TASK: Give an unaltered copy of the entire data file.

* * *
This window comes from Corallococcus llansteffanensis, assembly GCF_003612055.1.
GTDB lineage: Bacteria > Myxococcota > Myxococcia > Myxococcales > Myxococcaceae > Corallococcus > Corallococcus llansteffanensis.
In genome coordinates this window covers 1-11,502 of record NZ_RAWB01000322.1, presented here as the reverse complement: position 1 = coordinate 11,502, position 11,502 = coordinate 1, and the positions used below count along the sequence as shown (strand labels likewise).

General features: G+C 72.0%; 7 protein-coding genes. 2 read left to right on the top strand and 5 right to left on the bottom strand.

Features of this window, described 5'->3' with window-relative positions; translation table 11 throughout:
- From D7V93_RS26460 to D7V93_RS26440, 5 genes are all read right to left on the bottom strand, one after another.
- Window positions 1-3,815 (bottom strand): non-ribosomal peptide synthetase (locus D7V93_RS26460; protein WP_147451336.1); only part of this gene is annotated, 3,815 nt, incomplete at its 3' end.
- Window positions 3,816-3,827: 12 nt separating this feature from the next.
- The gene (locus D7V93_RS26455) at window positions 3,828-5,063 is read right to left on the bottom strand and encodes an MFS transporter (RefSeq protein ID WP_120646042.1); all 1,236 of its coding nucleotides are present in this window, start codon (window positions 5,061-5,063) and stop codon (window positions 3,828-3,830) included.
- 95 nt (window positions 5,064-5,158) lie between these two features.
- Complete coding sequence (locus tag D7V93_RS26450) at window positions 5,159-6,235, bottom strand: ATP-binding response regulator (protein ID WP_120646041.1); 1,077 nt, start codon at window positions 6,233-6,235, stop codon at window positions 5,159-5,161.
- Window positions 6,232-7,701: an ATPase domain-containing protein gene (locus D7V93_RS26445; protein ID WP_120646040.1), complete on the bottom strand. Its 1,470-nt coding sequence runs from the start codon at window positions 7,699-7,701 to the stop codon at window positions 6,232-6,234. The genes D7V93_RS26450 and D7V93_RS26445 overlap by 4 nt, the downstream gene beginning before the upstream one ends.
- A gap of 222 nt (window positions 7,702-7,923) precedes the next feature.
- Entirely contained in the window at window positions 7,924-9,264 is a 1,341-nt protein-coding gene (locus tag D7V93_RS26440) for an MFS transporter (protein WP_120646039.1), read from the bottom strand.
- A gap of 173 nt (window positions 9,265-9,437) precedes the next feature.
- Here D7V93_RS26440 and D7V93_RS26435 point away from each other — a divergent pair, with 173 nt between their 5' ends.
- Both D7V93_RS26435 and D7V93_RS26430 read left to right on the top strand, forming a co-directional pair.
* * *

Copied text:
This window comes from Corallococcus llansteffanensis, assembly GCF_003612055.1.
GTDB lineage: Bacteria > Myxococcota > Myxococcia > Myxococcales > Myxococcaceae > Corallococcus > Corallococcus llansteffanensis.
In genome coordinates this window covers 1-11,502 of record NZ_RAWB01000322.1, presented here as the reverse complement: position 1 = coordinate 11,502, position 11,502 = coordinate 1, and the positions used below count along the sequence as shown (strand labels likewise).

General features: G+C 72.0%; 7 protein-coding genes. 2 read left to right on the top strand and 5 right to left on the bottom strand.

Features of this window, described 5'->3' with window-relative positions; translation table 11 throughout:
- From D7V93_RS26460 to D7V93_RS26440, 5 genes are all read right to left on the bottom strand, one after another.
- Window positions 1-3,815 (bottom strand): non-ribosomal peptide synthetase (locus D7V93_RS26460; protein WP_147451336.1); only part of this gene is annotated, 3,815 nt, incomplete at its 3' end.
- Window positions 3,816-3,827: 12 nt separating this feature from the next.
- The gene (locus D7V93_RS26455) at window positions 3,828-5,063 is read right to left on the bottom strand and encodes an MFS transporter (RefSeq protein ID WP_120646042.1); all 1,236 of its coding nucleotides are present in this window, start codon (window positions 5,061-5,063) and stop codon (window positions 3,828-3,830) included.
- 95 nt (window positions 5,064-5,158) lie between these two features.
- Complete coding sequence (locus tag D7V93_RS26450) at window positions 5,159-6,235, bottom strand: ATP-binding response regulator (protein ID WP_120646041.1); 1,077 nt, start codon at window positions 6,233-6,235, stop codon at window positions 5,159-5,161.
- Window positions 6,232-7,701: an ATPase domain-containing protein gene (locus D7V93_RS26445; protein ID WP_120646040.1), complete on the bottom strand. Its 1,470-nt coding sequence runs from the start codon at window positions 7,699-7,701 to the stop codon at window positions 6,232-6,234. The genes D7V93_RS26450 and D7V93_RS26445 overlap by 4 nt, the downstream gene beginning before the upstream one ends.
- A gap of 222 nt (window positions 7,702-7,923) precedes the next feature.
- Entirely contained in the window at window positions 7,924-9,264 is a 1,341-nt protein-coding gene (locus tag D7V93_RS26440) for an MFS transporter (protein WP_120646039.1), read from the bottom strand.
- A gap of 173 nt (window positions 9,265-9,437) precedes the next feature.
- Here D7V93_RS26440 and D7V93_RS26435 point away from each other — a divergent pair, with 173 nt between their 5' ends.
- Both D7V93_RS26435 and D7V93_RS26430 read left to right on the top strand, forming a co-directional pair.